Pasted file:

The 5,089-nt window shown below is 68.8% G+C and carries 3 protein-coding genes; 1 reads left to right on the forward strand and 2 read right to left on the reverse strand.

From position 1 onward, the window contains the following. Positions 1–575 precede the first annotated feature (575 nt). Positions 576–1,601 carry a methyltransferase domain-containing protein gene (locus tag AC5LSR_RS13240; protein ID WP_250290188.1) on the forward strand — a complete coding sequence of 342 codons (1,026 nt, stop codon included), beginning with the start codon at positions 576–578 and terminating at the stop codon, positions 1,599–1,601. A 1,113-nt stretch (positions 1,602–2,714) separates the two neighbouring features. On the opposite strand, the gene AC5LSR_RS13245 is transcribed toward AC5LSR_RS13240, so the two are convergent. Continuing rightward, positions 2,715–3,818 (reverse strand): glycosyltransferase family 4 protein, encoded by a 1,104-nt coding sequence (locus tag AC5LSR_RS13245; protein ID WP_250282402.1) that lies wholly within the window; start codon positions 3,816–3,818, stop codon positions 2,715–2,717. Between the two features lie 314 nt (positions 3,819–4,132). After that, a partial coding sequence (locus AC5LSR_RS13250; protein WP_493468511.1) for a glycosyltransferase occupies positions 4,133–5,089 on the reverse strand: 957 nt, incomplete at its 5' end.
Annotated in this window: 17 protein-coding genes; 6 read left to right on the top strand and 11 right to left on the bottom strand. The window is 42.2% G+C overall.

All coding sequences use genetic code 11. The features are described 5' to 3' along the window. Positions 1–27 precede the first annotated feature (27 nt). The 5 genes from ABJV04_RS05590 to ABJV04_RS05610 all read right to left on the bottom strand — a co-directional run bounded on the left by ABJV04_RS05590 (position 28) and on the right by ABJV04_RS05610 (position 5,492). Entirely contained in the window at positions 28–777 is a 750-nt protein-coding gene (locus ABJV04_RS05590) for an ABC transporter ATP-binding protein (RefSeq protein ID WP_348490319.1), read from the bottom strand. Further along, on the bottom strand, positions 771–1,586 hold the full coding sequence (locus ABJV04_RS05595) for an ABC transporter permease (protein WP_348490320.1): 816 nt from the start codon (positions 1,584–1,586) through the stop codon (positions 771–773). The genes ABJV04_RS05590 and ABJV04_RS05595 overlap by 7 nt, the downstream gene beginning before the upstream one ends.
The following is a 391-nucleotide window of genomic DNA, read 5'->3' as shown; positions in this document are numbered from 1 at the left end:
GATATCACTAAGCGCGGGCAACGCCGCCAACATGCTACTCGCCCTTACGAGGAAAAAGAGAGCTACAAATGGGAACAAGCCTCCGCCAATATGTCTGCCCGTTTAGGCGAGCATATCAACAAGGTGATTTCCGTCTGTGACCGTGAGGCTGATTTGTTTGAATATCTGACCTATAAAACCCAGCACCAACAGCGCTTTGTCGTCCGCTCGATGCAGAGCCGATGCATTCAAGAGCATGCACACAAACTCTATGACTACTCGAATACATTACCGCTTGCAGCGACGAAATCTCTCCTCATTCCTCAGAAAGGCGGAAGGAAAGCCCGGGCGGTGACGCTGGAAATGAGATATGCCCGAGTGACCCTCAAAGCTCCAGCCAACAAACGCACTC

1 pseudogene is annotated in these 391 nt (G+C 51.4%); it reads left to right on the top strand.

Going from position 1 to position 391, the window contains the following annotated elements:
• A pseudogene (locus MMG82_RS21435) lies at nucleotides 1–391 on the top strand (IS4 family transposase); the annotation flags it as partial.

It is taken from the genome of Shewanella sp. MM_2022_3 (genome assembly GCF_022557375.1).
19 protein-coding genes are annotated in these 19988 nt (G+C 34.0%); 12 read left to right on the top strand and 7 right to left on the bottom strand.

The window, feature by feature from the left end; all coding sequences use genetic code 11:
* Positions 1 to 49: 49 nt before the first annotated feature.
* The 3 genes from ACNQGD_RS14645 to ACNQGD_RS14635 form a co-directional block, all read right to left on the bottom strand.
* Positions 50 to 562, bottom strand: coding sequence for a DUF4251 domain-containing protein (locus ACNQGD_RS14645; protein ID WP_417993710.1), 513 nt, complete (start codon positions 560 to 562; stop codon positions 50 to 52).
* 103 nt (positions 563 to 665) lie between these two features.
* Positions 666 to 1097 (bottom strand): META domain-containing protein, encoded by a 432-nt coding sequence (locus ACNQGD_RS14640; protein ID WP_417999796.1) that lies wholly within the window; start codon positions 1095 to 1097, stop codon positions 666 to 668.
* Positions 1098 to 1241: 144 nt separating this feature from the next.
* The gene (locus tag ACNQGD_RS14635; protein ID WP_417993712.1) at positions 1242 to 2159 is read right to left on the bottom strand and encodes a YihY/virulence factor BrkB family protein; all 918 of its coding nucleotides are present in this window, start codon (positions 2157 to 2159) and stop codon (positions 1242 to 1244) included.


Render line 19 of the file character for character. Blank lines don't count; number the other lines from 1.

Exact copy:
* The gene (locus tag ACNQGD_RS14635; protein ID WP_417993712.1) at positions 1242 to 2159 is read right to left on the bottom strand and encodes a YihY/virulence factor BrkB family protein; all 918 of its coding nucleotides are present in this window, start codon (positions 2157 to 2159) and stop codon (positions 1242 to 1244) included.